Fitness First: Exercise

Krista Howell
By Krista Howell June 15, 2009 10:09

The word exercise is derived from the Latin root meaning “to maintain, or to ward off.” To exercise means to practice, put into action, train, improve. Exercise is a natural way of life, but with aging we have to consciously put it back into our day and our life. Walking, which is now considered exercise, was originally a form of transportation.

If I asked 100 people why they exercise, their answers will almost always be some variation of this: “Because it makes me feel better.” One of my longtime students who has chronic osteoarthritis put it this way, “I feel like hell in the morning – and then I feel great after exercise.” Why is this true? Is it the feeling of accomplishment we gain, or is there a physiological reason why we feel better and think more clearly after working out?

Exercise has been proven to do all kinds of things, from improving our health, memory and mood, to preventing falls and relieving pain. Aerobic exercise in particular leads to the release of certain hormones in the brain that alleviate pain, both physical and mental. These hormones are known as endorphins. You’ve probably heard of the “runner’s high,” but even moderate aerobic exercise can release these hormones.

Endorphins, which are released within 30 minutes after an aerobic exercise session, can make you feel better physically and emotionally for several hours afterward. These endorphins can help minimize discomfort from exercise and increase your feeling of well-being.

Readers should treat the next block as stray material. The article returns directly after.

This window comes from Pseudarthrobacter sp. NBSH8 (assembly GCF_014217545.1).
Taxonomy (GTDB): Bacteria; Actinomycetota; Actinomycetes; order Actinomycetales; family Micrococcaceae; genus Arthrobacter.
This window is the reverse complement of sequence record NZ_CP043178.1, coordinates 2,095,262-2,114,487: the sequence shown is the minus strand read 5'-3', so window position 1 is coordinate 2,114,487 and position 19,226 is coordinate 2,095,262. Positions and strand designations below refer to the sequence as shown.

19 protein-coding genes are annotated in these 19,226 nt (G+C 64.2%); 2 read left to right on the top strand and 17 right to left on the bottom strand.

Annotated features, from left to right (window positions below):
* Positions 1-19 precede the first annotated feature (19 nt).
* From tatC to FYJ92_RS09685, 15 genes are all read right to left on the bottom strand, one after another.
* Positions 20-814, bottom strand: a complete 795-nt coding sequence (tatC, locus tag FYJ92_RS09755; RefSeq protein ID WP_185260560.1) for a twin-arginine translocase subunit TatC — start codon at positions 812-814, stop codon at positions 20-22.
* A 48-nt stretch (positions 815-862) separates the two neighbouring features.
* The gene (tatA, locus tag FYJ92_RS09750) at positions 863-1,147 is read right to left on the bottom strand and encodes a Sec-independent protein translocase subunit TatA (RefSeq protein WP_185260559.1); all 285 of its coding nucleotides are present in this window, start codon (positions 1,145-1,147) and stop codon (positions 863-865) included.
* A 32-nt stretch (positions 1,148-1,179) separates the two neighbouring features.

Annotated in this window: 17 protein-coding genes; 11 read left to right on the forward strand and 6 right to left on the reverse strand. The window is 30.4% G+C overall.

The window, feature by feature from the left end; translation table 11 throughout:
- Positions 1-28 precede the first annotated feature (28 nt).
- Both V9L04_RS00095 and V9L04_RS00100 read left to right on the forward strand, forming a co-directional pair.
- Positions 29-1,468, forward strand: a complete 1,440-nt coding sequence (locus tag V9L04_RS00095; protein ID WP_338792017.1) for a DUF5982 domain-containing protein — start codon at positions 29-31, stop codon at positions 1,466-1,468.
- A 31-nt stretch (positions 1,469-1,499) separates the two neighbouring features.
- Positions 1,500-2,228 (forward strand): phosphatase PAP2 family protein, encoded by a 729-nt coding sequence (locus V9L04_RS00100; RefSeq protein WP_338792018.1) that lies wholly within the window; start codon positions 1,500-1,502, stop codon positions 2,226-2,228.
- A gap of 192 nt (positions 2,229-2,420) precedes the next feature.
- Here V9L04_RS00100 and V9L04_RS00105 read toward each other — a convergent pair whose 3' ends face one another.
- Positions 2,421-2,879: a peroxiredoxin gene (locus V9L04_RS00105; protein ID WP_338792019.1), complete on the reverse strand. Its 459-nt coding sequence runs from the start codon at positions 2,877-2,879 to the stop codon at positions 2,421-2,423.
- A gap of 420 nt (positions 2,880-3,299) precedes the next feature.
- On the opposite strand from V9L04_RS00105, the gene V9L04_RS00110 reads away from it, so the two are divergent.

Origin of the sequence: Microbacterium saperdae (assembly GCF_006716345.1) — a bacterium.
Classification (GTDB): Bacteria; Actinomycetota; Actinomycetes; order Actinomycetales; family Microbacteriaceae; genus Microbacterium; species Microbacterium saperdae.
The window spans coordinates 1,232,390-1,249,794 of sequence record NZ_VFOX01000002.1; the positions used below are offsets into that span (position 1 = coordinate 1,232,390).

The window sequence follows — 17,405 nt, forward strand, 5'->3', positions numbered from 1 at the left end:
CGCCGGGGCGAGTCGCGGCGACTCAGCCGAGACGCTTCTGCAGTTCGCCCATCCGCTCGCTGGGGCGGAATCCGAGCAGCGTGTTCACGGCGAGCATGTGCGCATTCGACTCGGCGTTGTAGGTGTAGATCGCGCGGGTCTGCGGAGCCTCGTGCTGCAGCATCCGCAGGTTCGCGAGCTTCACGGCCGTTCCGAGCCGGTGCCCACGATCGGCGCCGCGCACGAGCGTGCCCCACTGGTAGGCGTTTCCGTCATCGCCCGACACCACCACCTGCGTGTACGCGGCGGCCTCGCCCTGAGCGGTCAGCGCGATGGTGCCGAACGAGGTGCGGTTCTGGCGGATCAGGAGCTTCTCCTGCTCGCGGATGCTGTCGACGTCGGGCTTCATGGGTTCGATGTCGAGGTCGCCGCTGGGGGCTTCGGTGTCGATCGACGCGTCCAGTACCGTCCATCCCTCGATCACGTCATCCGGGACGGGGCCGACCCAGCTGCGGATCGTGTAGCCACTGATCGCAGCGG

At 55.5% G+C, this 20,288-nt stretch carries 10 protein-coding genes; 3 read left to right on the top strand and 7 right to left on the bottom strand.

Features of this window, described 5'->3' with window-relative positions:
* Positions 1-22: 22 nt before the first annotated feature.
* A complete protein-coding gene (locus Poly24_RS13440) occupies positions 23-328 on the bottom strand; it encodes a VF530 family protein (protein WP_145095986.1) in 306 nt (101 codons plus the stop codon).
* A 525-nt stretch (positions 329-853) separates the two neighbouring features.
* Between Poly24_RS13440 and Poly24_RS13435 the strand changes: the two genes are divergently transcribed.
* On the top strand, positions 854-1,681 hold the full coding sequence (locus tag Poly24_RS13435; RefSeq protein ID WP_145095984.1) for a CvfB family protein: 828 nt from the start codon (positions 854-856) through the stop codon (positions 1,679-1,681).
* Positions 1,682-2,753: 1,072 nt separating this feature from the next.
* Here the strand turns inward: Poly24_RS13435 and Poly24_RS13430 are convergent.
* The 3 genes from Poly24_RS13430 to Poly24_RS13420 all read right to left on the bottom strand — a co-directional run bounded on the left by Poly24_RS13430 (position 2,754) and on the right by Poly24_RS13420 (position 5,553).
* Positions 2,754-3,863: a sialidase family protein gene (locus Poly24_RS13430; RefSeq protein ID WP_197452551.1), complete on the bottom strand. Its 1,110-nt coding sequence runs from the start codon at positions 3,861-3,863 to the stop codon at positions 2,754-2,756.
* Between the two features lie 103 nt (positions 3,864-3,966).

So if your reason for inactivity is pain, look for an easy, gentle way to get started. Swimming or just walking in a pool can be a great way to exercise with less pain and still get the benefit of these endorphins. Find an exercise program and instructor specializing in exercises for the beginner.

Another exciting thing exercise does is creates new neurons in the hippocampus of the brain. These neurons are the center of learning and memory. Walking is especially good for the brain because it creates these new neurons and increases blood flow, oxygen and glucose to the brain. Walking really can “clear your head” and help you think better. Studies of senior citizens who walked regularly showed significant improvement in memory skills compared to sedentary seniors.

Walking also improved the seniors’ learning concentration and ability to improve short-term memory. Senior walkers are reported to be at half the risk of having a stroke compared to the sedentary group. This was based on just a moderate walk of 20 minutes per day. In another study, researchers found that people who participated in fewer leisure activities were 3.8 times more likely to develop Alzheimer’s.

The lesson here? You don’t need to be running marathons to get these benefits. Just walking on a regular basis will increase blood flow to all parts of your body, curb pain, and enhance mental activity. Exercise is a key factor in our total well-being – good for your mind, body and soul.

Exercise Tip: Start walking! Even if you can only walk five minutes, just get going. Keep adding five minutes a day until you can walk for 20 to 30 minutes at a time. Walking or any activity that raises your heart rate for a sustained period of time is the key to releasing endorphins that make you feel better and help your brain create new neurons.

Exercise physiologist Krista Howell teaches senior fitness classes, and also supervises cardiac rehab patients for Sonora Regional Medical Center.

© 2009, Friends and Neighbors Magazine

Krista Howell
By Krista Howell June 15, 2009 10:09
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